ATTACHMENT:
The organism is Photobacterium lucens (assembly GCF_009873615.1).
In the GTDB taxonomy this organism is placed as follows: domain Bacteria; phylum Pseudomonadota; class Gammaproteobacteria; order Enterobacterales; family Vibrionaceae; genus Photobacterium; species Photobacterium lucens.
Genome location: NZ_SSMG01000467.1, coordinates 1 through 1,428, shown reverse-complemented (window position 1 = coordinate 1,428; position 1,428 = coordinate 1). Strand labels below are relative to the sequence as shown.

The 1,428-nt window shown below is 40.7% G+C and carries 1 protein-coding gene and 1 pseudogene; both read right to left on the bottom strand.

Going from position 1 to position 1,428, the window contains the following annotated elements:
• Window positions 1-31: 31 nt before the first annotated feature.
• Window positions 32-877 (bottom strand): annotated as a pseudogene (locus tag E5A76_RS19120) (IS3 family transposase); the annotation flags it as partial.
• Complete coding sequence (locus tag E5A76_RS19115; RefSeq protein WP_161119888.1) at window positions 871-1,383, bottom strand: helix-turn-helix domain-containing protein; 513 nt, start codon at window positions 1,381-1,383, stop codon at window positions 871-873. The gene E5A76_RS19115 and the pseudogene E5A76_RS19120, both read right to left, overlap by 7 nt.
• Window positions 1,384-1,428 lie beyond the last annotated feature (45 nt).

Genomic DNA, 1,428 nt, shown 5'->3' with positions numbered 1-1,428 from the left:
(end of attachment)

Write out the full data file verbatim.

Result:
The organism is Photobacterium lucens (assembly GCF_009873615.1).
In the GTDB taxonomy this organism is placed as follows: domain Bacteria; phylum Pseudomonadota; class Gammaproteobacteria; order Enterobacterales; family Vibrionaceae; genus Photobacterium; species Photobacterium lucens.
Genome location: NZ_SSMG01000467.1, coordinates 1 through 1,428, shown reverse-complemented (window position 1 = coordinate 1,428; position 1,428 = coordinate 1). Strand labels below are relative to the sequence as shown.

The 1,428-nt window shown below is 40.7% G+C and carries 1 protein-coding gene and 1 pseudogene; both read right to left on the bottom strand.

Going from position 1 to position 1,428, the window contains the following annotated elements:
• Window positions 1-31: 31 nt before the first annotated feature.
• Window positions 32-877 (bottom strand): annotated as a pseudogene (locus tag E5A76_RS19120) (IS3 family transposase); the annotation flags it as partial.
• Complete coding sequence (locus tag E5A76_RS19115; RefSeq protein WP_161119888.1) at window positions 871-1,383, bottom strand: helix-turn-helix domain-containing protein; 513 nt, start codon at window positions 1,381-1,383, stop codon at window positions 871-873. The gene E5A76_RS19115 and the pseudogene E5A76_RS19120, both read right to left, overlap by 7 nt.
• Window positions 1,384-1,428 lie beyond the last annotated feature (45 nt).

Genomic DNA, 1,428 nt, shown 5'->3' with positions numbered 1-1,428 from the left: